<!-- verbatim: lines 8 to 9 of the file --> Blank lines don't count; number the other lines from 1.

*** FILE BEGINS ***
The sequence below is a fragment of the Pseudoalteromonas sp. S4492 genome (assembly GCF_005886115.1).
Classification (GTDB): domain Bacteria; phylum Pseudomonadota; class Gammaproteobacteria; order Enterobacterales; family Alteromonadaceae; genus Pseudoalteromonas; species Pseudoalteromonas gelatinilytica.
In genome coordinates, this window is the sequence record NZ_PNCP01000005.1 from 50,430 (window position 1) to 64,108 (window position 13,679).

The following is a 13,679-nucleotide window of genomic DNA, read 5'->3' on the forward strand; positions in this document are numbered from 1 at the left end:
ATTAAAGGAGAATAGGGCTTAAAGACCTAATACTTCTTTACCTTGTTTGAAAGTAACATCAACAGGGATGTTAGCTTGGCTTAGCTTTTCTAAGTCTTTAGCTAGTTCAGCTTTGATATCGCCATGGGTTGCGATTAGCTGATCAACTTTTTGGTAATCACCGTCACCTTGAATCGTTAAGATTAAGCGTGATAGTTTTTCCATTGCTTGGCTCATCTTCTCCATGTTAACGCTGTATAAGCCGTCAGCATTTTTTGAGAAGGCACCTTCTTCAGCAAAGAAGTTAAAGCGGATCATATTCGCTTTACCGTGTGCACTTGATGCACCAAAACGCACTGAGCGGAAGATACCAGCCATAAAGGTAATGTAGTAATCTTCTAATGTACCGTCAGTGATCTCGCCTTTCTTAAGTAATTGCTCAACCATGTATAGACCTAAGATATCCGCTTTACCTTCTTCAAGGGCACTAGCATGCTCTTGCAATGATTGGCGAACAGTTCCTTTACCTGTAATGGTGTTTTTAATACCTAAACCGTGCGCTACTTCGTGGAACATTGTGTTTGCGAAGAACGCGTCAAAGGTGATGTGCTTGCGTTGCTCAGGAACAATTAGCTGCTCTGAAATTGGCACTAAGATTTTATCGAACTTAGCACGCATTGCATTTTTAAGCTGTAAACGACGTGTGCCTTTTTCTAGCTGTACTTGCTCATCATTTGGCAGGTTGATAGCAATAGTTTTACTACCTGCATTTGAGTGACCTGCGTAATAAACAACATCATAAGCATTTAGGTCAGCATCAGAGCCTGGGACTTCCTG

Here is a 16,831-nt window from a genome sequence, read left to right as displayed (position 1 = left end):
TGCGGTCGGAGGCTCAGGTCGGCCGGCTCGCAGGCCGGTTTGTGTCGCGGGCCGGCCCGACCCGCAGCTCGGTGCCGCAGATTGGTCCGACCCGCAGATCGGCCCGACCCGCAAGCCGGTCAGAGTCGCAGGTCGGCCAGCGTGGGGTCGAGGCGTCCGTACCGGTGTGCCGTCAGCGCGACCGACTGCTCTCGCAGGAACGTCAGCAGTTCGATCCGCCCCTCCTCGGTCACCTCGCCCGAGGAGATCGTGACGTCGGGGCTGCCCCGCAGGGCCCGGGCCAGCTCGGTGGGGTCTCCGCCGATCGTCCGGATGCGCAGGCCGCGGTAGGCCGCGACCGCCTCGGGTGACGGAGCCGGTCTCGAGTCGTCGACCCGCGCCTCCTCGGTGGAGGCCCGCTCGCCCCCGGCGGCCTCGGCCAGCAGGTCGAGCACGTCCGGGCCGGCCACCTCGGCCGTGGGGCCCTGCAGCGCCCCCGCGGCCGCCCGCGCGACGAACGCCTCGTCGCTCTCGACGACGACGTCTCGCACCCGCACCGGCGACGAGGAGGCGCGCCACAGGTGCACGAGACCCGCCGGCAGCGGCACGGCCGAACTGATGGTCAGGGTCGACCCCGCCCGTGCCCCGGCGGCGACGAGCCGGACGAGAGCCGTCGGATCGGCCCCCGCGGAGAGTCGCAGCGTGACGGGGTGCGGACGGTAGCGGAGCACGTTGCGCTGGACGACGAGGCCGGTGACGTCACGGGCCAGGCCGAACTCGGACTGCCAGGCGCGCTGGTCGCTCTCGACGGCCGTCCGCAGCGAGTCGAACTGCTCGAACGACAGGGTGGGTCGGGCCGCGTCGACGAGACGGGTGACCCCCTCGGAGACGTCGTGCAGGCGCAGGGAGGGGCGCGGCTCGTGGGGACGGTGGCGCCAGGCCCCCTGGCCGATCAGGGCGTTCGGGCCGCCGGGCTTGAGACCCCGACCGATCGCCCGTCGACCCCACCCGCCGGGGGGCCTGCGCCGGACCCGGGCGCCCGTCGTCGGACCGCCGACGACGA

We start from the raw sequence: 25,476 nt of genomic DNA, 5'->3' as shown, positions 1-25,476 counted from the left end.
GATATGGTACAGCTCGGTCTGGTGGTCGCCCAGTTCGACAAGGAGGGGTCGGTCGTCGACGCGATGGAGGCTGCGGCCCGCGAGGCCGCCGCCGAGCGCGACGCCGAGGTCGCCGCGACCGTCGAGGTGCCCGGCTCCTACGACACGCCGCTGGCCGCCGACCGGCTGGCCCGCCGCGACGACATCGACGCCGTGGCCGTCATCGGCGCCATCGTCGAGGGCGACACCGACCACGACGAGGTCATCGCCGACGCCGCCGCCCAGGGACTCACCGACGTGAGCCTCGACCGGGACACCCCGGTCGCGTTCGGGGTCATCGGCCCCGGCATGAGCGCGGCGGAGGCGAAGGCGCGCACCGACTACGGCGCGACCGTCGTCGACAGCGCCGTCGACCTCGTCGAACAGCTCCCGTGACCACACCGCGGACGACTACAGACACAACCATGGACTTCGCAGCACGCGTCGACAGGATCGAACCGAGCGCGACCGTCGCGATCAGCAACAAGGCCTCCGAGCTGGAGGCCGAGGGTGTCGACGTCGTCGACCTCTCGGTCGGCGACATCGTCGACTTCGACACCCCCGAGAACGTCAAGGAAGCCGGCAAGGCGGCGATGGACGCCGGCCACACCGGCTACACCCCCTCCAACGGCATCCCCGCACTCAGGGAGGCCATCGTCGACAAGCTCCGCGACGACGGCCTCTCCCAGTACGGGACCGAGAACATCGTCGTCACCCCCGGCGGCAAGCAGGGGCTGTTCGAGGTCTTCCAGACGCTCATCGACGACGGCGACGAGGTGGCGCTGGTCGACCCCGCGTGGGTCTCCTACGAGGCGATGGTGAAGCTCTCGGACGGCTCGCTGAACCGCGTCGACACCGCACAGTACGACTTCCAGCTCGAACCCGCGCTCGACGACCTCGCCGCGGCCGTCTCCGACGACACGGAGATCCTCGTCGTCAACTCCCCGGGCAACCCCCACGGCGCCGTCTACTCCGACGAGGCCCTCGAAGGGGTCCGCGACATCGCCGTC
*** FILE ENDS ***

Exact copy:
We start from the raw sequence: 25,476 nt of genomic DNA, 5'->3' as shown, positions 1-25,476 counted from the left end.
GATATGGTACAGCTCGGTCTGGTGGTCGCCCAGTTCGACAAGGAGGGGTCGGTCGTCGACGCGATGGAGGCTGCGGCCCGCGAGGCCGCCGCCGAGCGCGACGCCGAGGTCGCCGCGACCGTCGAGGTGCCCGGCTCCTACGACACGCCGCTGGCCGCCGACCGGCTGGCCCGCCGCGACGACATCGACGCCGTGGCCGTCATCGGCGCCATCGTCGAGGGCGACACCGACCACGACGAGGTCATCGCCGACGCCGCCGCCCAGGGACTCACCGACGTGAGCCTCGACCGGGACACCCCGGTCGCGTTCGGGGTCATCGGCCCCGGCATGAGCGCGGCGGAGGCGAAGGCGCGCACCGACTACGGCGCGACCGTCGTCGACAGCGCCGTCGACCTCGTCGAACAGCTCCCGTGACCACACCGCGGACGACTACAGACACAACCATGGACTTCGCAGCACGCGTCGACAGGATCGAACCGAGCGCGACCGTCGCGATCAGCAACAAGGCCTCCGAGCTGGAGGCCGAGGGTGTCGACGTCGTCGACCTCTCGGTCGGCGACATCGTCGACTTCGACACCCCCGAGAACGTCAAGGAAGCCGGCAAGGCGGCGATGGACGCCGGCCACACCGGCTACACCCCCTCCAACGGCATCCCCGCACTCAGGGAGGCCATCGTCGACAAGCTCCGCGACGACGGCCTCTCCCAGTACGGGACCGAGAACATCGTCGTCACCCCCGGCGGCAAGCAGGGGCTGTTCGAGGTCTTCCAGACGCTCATCGACGACGGCGACGAGGTGGCGCTGGTCGACCCCGCGTGGGTCTCCTACGAGGCGATGGTGAAGCTCTCGGACGGCTCGCTGAACCGCGTCGACACCGCACAGTACGACTTCCAGCTCGAACCCGCGCTCGACGACCTCGCCGCGGCCGTCTCCGACGACACGGAGATCCTCGTCGTCAACTCCCCGGGCAACCCCCACGGCGCCGTCTACTCCGACGAGGCCCTCGAAGGGGTCCGCGACATCGCCGTC